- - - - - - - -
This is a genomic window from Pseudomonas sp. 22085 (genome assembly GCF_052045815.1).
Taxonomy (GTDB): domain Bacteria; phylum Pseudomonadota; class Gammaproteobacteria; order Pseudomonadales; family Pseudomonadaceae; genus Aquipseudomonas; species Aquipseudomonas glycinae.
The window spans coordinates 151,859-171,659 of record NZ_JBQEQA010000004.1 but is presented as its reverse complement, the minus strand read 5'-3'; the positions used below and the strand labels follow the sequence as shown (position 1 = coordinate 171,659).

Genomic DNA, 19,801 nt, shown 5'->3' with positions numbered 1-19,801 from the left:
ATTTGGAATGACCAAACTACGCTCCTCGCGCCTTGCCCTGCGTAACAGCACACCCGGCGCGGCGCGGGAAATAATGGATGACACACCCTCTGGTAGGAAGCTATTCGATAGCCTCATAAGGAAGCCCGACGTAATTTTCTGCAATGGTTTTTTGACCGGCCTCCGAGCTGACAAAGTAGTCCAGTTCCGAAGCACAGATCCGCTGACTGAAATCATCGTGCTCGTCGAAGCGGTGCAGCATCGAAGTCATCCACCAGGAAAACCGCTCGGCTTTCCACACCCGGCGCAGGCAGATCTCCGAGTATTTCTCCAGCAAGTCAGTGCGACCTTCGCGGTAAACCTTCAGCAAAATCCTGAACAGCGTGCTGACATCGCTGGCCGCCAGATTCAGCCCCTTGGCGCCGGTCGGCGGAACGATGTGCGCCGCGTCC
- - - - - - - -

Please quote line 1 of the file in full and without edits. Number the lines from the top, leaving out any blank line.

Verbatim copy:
This is a genomic window from Pseudomonas sp. 22085 (genome assembly GCF_052045815.1).